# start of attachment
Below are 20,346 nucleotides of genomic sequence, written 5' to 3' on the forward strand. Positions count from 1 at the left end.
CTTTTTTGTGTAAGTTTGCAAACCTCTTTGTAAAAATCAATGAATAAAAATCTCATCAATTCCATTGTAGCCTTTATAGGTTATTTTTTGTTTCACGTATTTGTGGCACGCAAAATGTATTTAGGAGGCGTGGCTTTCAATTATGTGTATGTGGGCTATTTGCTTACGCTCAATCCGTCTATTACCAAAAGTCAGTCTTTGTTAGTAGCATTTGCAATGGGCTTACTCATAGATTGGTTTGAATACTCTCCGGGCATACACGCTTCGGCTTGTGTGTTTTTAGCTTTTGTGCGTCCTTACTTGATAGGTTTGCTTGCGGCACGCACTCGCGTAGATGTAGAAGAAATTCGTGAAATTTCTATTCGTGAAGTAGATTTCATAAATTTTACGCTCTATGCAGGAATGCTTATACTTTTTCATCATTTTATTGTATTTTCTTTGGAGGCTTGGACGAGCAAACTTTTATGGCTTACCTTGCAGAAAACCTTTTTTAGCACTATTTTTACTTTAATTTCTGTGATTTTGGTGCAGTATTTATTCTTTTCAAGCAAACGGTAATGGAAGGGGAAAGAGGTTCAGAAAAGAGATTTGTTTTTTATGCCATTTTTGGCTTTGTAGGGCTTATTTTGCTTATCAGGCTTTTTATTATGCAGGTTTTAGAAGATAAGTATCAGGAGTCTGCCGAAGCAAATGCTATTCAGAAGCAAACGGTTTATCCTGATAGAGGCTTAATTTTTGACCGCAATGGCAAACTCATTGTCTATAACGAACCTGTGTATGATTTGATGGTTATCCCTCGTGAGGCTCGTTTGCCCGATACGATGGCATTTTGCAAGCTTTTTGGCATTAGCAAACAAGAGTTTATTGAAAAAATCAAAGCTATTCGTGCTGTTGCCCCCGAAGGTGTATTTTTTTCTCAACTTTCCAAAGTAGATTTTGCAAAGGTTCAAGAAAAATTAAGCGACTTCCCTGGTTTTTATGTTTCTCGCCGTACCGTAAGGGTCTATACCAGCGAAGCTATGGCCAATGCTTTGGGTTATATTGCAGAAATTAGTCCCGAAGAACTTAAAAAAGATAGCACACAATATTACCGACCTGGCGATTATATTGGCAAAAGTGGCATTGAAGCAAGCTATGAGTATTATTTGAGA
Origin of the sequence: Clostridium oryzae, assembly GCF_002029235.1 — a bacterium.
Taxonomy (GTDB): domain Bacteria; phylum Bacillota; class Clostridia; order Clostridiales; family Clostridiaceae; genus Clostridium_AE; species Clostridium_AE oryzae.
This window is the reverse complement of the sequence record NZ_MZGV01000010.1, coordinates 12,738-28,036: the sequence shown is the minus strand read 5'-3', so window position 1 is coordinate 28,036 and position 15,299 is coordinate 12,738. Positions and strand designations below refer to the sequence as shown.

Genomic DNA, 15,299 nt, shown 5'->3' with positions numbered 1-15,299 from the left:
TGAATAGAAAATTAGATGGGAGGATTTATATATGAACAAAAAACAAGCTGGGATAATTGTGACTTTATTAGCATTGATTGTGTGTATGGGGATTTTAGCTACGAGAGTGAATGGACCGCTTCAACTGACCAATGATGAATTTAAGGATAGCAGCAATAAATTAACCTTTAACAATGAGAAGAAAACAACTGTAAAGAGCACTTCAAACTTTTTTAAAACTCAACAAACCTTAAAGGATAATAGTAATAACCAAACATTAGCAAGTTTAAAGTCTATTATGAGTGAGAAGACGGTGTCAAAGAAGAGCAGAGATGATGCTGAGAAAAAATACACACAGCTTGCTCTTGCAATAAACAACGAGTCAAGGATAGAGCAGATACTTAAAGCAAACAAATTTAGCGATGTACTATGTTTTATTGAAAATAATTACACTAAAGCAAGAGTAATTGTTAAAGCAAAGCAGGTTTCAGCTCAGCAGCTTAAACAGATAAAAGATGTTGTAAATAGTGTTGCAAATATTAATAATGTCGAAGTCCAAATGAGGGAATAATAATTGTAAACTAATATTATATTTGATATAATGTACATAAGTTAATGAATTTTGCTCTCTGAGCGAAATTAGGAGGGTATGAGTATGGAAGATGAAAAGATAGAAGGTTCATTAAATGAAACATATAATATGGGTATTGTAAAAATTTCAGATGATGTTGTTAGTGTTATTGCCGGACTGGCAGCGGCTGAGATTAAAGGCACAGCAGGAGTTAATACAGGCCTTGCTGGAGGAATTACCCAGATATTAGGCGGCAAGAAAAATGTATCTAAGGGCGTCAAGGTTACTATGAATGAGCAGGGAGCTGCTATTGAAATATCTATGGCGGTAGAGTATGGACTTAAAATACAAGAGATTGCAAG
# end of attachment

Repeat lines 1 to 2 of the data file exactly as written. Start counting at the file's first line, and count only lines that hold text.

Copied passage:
Below are 20,346 nucleotides of genomic sequence, written 5' to 3' on the forward strand. Positions count from 1 at the left end.
CTTTTTTGTGTAAGTTTGCAAACCTCTTTGTAAAAATCAATGAATAAAAATCTCATCAATTCCATTGTAGCCTTTATAGGTTATTTTTTGTTTCACGTATTTGTGGCACGCAAAATGTATTTAGGAGGCGTGGCTTTCAATTATGTGTATGTGGGCTATTTGCTTACGCTCAATCCGTCTATTACCAAAAGTCAGTCTTTGTTAGTAGCATTTGCAATGGGCTTACTCATAGATTGGTTTGAATACTCTCCGGGCATACACGCTTCGGCTTGTGTGTTTTTAGCTTTTGTGCGTCCTTACTTGATAGGTTTGCTTGCGGCACGCACTCGCGTAGATGTAGAAGAAATTCGTGAAATTTCTATTCGTGAAGTAGATTTCATAAATTTTACGCTCTATGCAGGAATGCTTATACTTTTTCATCATTTTATTGTATTTTCTTTGGAGGCTTGGACGAGCAAACTTTTATGGCTTACCTTGCAGAAAACCTTTTTTAGCACTATTTTTACTTTAATTTCTGTGATTTTGGTGCAGTATTTATTCTTTTCAAGCAAACGGTAATGGAAGGGGAAAGAGGTTCAGAAAAGAGATTTGTTTTTTATGCCATTTTTGGCTTTGTAGGGCTTATTTTGCTTATCAGGCTTTTTATTATGCAGGTTTTAGAAGATAAGTATCAGGAGTCTGCCGAAGCAAATGCTATTCAGAAGCAAACGGTTTATCCTGATAGAGGCTTAATTTTTGACCGCAATGGCAAACTCATTGTCTATAACGAACCTGTGTATGATTTGATGGTTATCCCTCGTGAGGCTCGTTTGCCCGATACGATGGCATTTTGCAAGCTTTTTGGCATTAGCAAACAAGAGTTTATTGAAAAAATCAAAGCTATTCGTGCTGTTGCCCCCGAAGGTGTATTTTTTTCTCAACTTTCCAAAGTAGATTTTGCAAAGGTTCAAGAAAAATTAAGCGACTTCCCTGGTTTTTATGTTTCTCGCCGTACCGTAAGGGTCTATACCAGCGAAGCTATGGCCAATGCTTTGGGTTATATTGCAGAAATTAGTCCCGAAGAACTTAAAAAAGATAGCACACAATATTACCGACCTGGCGATTATATTGGCAAAAGTGGCATTGAAGCAAGCTATGAGTATTATTTGAGA